Every year, at the ArtWise annual art show, a team of three or four artists, who are not with ArtWise, selects about 100 artworks for the organization to include in its lease program and calendar, said Rita Haag, director of ArtWise.

About 40 of those pieces are selected for publication in the printed calendar. The remainder are matted and framed for lease, Haag said.

The calendar, published in September, includes the schedules of local arts organizations and public schools, high school athletic team schedules, and a list of calendar sponsors.

At the March art show, jurors chose from about 3,500 artworks created by kids in kindergarten through fifth grade in local public, private and home schools.

The 100 or so pieces they select are kept by ArtWise for three years, and leased to businesses for whatever time span they choose, Haag said. After three years, the art is returned, with its mat and sometimes also its frame, to the family.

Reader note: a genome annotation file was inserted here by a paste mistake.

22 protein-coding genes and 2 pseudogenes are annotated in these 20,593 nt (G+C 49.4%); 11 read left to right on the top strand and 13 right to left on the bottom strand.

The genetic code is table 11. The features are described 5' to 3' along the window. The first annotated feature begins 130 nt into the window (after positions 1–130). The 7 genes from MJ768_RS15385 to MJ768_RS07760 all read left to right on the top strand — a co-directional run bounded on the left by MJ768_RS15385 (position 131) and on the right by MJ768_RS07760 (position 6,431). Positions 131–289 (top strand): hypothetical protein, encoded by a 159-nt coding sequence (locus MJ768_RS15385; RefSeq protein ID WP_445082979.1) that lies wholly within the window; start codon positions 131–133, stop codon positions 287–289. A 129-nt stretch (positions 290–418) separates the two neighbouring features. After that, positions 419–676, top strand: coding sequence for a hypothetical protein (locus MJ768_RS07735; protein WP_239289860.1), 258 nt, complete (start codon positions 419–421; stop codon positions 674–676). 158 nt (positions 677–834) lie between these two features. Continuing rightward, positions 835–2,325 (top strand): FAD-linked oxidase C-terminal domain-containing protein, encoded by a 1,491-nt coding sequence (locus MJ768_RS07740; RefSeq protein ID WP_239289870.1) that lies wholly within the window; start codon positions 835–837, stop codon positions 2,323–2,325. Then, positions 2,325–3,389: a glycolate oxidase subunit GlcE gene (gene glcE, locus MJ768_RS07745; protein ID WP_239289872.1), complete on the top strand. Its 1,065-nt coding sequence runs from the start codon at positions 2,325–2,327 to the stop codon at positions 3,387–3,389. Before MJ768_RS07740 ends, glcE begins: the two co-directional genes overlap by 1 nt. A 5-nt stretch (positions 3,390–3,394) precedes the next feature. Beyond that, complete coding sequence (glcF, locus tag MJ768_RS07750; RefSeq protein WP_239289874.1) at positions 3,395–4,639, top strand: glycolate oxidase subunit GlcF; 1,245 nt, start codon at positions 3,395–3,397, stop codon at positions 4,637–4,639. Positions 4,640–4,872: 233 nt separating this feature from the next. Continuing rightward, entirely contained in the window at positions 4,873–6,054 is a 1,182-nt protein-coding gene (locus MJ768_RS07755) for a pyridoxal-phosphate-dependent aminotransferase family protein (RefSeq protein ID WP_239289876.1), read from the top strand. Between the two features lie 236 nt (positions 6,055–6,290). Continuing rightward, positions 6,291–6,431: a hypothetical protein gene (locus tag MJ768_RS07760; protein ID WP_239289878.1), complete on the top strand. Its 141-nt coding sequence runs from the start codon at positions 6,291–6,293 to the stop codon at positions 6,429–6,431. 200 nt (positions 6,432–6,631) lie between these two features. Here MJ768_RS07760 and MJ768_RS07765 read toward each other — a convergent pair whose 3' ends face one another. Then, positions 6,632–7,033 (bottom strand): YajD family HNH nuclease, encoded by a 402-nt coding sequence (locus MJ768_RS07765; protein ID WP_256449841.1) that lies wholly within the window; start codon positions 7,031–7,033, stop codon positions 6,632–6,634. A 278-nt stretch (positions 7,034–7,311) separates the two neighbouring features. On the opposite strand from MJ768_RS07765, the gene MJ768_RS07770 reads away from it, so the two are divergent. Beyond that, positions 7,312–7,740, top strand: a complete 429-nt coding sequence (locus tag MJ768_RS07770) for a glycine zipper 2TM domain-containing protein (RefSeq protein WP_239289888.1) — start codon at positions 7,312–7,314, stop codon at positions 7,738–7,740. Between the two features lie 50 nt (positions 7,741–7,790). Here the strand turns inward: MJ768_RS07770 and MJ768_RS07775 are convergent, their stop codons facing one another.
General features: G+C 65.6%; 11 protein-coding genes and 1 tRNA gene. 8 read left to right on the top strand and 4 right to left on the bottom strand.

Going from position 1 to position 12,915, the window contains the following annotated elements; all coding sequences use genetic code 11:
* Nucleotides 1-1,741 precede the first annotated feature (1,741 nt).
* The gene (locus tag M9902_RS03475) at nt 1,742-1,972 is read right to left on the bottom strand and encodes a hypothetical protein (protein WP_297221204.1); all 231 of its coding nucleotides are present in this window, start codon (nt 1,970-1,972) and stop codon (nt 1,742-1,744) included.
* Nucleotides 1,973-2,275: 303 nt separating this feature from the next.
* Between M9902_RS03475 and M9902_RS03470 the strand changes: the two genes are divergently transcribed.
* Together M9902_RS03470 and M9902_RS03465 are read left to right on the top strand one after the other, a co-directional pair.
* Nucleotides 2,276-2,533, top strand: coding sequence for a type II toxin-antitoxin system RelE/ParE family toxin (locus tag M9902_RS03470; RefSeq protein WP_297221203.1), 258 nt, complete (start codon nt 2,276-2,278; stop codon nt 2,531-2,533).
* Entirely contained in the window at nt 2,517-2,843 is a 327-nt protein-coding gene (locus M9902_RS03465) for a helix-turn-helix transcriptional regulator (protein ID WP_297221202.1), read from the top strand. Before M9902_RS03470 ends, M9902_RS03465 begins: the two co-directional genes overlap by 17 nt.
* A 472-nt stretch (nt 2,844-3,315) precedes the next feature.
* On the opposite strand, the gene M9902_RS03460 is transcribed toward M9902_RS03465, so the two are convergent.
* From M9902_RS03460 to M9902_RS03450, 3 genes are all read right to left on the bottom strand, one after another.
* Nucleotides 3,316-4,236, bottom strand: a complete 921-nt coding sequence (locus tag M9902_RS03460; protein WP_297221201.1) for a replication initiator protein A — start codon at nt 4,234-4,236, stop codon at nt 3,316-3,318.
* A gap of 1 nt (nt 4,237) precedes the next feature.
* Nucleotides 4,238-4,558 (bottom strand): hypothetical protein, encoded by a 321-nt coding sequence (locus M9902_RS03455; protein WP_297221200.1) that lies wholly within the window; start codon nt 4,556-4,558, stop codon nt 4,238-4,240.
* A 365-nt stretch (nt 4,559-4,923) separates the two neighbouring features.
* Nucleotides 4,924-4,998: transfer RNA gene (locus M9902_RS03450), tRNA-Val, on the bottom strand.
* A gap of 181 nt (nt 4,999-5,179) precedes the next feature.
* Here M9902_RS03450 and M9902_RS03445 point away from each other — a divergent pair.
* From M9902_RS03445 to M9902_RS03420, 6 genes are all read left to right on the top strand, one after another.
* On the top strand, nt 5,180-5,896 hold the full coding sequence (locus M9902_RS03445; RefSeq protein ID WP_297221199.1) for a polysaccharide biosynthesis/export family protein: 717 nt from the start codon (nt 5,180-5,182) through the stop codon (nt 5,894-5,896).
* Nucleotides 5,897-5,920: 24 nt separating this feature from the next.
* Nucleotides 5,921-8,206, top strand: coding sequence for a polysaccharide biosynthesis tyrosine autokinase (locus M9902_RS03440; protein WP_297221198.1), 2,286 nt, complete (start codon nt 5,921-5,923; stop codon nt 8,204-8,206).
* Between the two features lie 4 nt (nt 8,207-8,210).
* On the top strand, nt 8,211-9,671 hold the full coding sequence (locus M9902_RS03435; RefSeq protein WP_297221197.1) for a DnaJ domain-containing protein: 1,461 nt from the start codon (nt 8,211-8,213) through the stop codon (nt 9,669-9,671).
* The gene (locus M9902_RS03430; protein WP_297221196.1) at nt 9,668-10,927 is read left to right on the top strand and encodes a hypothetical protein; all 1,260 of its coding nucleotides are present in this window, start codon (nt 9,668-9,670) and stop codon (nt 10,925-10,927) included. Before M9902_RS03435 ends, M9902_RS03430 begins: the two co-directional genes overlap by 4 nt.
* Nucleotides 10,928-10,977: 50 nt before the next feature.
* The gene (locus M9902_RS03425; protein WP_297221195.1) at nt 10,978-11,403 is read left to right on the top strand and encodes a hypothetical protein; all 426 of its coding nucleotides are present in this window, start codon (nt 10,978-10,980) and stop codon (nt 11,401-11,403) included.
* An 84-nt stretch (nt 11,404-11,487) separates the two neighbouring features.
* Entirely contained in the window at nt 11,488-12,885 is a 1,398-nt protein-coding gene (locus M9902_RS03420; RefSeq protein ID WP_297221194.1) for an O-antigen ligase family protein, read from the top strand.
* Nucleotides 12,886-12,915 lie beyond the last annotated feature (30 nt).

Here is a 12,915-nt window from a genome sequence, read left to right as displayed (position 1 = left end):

Business support

Three art pieces by local children are on display at Butler Machinery, Starren said.

"I have one—a watercolor by a fourth-grader at Lewis and Clark (Elementary School)—in my office," she said. "It's a picture of a vase with flowers. It looks like someone's living room—very homey."

Starren also chose a picture of a lion's head, she said. "I put that in the heavy equipment sales office."

"I try to select pieces according to what our customers and our associates would like," she said.

She looks for artwork by children at different grade levels and art that reflects different media and subject matter.

"I try to mix it up a little," she said.

Customers and staff react to the artwork "all the time," she said. "People are impressed by the talent of the students."

Dozens of local businesses and other entities lease art through ArtWise, Haag said, but she's hoping more businesses will decide to get involved by attending a public reception from 5 to 7 p.m. Thursday at the UND Hughes Fine Arts Center where they can choose artwork.